To discuss the outcome of the elections in Pakistan, the shape of the next government, and the complaints and challenges to the outcome, USIP will hold a conversation with senior representatives from Pakistan’s top three political parties (PTI, PML-N and the Pakistan Peoples Party) via Skype along with experts Daniel Markey, Kiran Pervez and Moeed Yusuf. Join the conversation on Twitter with #PkElectionsWhatNow.
- ARMED CONFLICT
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- ENVIRONMENTAL CONFLICT
- HOUSE OF REPRESENTATIVES
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- MIDDLE EAST
- MULTILATERAL AFFAIRS
- REPORTS & PAPERS
- THE AMERICAS
- U.S. FOREIGN POLICY
- U.S. Military
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- U.S. SENATE
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All events subject to change without notice.
Many anticipate that as the new prime minister, Imran Khan will change Pakistan and alter its relations with the United States and regional powers. A distinguished panel of experts on Pakistan hosted by the Middle East Institute (MEI) will discuss the issues surrounding his leadership. The panelists are Michael Kugelman (Wilson Center), Arif Rafiq (Cizier Consulting), Tamanna Salikuddin (U.S. Institute of Peace) and Moeed Yusuf (U.S. Institute of Peace). MEI’s director for Afghanistan and Pakistan Studies, Marvin Weinbaum, will moderate.
In a recent research report conducted by the Heritage Foundation, they found bipartisan dissatisfaction with the U.S. foreign assistance programs and calls for them to be overhauled. Unfortunately, these efforts often fall victim to politics wherein various interests stall reforms to protect their preferred priorities, programs, or allocations. The Heritage Foundation is hosting a discussion with their panelists as they share their perspectives on what is wrong with U.S. assistance programs, what should be done to improve them, and where the most promising opportunities are to achieve that objective
With the stakes higher than ever, The Bipartisan Policy Center is hosting an expert panel that will discuss the results of Turkey’s elections on June 24th as well as their implications for the future of Turkish democracy and for the U.S.-Turkish relationship.
The American Society for International Law, the Stimson Center, and Washington Foreign Law Society are joining together for an in-depth and expert discussion, led by Amb. Stephen Rapp and Former Chief Prosecutor David Crane, about the situation on the ground in Yemen, and what solutions can be found to end impunity and uphold fundamental international standards.
The Center for a New American Security's (CNAS) annual conference will spur debate on U.S. foreign policy in an increasingly competitive world. From the United States’ response to China’s power plays, to shaping tomorrow’s force for new competitions, to projecting the future of U.S. economic power and international leadership capacity, each session will highlight CNAS’s ability to elevate the national security debate.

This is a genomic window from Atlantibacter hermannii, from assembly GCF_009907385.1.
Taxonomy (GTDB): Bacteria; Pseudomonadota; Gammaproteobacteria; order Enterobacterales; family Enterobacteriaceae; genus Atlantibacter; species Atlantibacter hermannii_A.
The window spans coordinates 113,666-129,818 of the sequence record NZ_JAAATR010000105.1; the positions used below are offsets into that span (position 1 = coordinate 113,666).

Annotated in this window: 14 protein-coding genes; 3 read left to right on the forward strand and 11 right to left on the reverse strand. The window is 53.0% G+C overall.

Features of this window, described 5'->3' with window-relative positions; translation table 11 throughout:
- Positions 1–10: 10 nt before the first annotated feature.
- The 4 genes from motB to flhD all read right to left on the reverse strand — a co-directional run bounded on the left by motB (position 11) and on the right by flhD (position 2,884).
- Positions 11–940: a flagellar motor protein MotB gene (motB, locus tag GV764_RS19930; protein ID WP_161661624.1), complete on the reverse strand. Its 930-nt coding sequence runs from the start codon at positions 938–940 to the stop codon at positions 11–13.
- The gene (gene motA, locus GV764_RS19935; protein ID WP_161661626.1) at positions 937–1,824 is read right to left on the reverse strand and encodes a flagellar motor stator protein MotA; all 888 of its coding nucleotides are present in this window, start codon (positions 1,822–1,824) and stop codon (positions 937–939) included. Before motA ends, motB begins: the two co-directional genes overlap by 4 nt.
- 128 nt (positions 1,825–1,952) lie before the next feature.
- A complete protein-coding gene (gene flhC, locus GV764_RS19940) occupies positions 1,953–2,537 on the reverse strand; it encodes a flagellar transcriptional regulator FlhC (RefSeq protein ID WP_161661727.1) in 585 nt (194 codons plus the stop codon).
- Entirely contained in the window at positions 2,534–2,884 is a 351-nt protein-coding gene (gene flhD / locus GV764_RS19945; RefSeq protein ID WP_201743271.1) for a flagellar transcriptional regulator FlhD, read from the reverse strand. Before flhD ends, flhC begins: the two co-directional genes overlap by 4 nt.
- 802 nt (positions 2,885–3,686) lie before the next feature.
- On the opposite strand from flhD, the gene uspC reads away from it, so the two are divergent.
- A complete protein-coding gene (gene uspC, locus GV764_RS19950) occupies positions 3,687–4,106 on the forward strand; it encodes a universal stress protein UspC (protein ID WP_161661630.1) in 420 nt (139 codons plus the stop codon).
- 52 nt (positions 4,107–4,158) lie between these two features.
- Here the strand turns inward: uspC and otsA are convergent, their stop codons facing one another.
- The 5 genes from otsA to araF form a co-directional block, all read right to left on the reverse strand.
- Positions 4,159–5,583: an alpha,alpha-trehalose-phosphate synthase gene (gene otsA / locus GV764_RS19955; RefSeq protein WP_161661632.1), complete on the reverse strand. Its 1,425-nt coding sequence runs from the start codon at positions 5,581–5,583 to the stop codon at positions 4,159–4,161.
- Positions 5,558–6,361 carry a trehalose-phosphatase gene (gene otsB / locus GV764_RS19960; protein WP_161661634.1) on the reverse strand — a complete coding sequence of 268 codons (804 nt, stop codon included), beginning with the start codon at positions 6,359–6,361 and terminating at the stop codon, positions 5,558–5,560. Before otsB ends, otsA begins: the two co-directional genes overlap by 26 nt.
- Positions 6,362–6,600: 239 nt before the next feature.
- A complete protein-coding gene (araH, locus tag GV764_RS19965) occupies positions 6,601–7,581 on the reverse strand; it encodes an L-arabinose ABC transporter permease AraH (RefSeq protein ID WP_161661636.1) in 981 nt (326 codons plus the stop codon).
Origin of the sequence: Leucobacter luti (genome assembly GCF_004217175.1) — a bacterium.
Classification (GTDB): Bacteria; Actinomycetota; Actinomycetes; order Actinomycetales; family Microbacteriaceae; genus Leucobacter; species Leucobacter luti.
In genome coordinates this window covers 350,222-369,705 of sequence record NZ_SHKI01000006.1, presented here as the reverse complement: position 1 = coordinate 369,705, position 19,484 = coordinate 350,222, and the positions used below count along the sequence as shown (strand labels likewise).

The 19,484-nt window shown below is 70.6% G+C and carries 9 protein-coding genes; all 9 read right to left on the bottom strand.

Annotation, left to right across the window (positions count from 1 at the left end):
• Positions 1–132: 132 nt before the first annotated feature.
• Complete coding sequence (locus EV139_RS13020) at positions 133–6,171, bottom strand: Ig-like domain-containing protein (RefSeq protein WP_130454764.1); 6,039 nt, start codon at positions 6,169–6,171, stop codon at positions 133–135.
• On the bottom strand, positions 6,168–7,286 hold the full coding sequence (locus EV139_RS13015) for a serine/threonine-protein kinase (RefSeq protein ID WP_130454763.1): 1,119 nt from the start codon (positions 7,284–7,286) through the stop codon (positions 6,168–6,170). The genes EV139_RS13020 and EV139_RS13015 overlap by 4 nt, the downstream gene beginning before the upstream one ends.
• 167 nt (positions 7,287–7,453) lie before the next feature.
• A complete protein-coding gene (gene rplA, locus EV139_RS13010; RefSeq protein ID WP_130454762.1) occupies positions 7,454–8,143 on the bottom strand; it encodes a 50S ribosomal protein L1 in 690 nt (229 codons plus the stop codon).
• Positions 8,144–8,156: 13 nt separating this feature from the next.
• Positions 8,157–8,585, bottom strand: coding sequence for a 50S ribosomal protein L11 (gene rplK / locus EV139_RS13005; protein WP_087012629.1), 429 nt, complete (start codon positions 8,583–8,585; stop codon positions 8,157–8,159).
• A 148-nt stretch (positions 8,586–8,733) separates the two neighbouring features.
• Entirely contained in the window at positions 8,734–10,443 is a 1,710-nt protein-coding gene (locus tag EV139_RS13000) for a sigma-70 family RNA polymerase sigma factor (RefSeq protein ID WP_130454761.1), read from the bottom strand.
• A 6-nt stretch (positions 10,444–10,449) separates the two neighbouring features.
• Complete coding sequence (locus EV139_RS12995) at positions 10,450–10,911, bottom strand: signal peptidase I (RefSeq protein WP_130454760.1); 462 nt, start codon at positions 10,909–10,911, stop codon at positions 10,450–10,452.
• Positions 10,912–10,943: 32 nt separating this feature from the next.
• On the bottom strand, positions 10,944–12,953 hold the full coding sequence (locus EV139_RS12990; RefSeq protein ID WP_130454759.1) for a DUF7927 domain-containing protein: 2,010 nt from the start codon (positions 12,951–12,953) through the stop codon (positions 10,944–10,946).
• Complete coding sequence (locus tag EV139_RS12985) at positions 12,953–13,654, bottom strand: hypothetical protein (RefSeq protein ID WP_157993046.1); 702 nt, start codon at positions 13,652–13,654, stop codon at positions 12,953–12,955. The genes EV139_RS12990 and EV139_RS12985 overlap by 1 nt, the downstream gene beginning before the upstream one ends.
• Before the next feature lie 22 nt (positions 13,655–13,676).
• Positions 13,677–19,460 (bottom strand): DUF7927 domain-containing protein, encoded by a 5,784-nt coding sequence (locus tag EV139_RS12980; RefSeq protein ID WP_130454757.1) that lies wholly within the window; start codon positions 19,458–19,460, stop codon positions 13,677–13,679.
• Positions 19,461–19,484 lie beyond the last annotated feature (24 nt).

On Wednesday, June 20, the Global Economy and Development program at Brookings and Publish What You Fund will co-host the launch of the sixth Aid Transparency Index. The report, which assesses 45 of the world’s largest donors, is the only independent global measure of aid transparency. Following a presentation on the findings of the index, a panel of experts will discuss new areas of transparency for development finance, with a focus on the role of development finance institutions and humanitarian aid and how these actors can continue to expand their transparency.
CSIS is hosting a timely discussion with scholars, experts, opinion leaders, and government officials from the United States and South Korea who will participate in a series of panel discussions focused on the historic inter-Korean and U.S.-North Korean summit meetings, the potential for denuclearization and building a peace regime on the Korean peninsula, and regional implications of summit diplomacy for Northeast Asia.
CSIS is hosting the launch of their new report on confronting the global forced migration crisis. The report contains the findings of a high level, bi-partisan task force and consolidates field research in Bangladesh, Jordan, Senegal, Sweden, Switzerland, Turkey, Uganda, and cities across the United States including Dallas, Detroit, Los Angeles, and San Diego. It is in the U.S. domestic and national security interests to confront these issues abroad now to mitigate greater challenges later; this report illustrates the complex crisis, why it is important, and what we can do about it.
The inaugural Forum on the Arms Trade annual conference, "Taking Aim: A Closer Look at the Global Arms Trade," is a half-day event that will take place at the Stimson Center on May 22, 2018. The conference will feature leading experts, journalists, and members of civil society and the government. Join us as we look into the effects of the global arms trade on human and national security, and discuss how the U.S. can better assess risk when transferring arms.
The Atlantic Council's Future of Iran Initiative are hosting a discussion with Delphine O, a member of the French Parliament, and Omid Nouripour of the German Parliament, to discuss the ramifications of the US decision to withdraw from the Joint Comprehensive Plan of Action (JCPOA). This decision by President Donald J. Trump could have far-reaching effects on US-European relations as well as Iran’s political and economic future. Barbara Slavin, director of the Initiative, will moderate.
The Future of Iran Initiative, the Global Business and Economics Program, and the Middle East Security Initiative are hosting a discussion on the ramifications of Trump’s decision on the likely responses of Iran and US European allies as well as the consequences for non-proliferation and conflict in the Middle East.
To help policymakers evaluate the possible downstream effects of selling weapons to specific countries, Cato scholars Trevor Thrall and Caroline Dorminey have created a comprehensive risk assessment index. This event hosted by the Cato Institute will discuss the index and the consequences of international arms sales.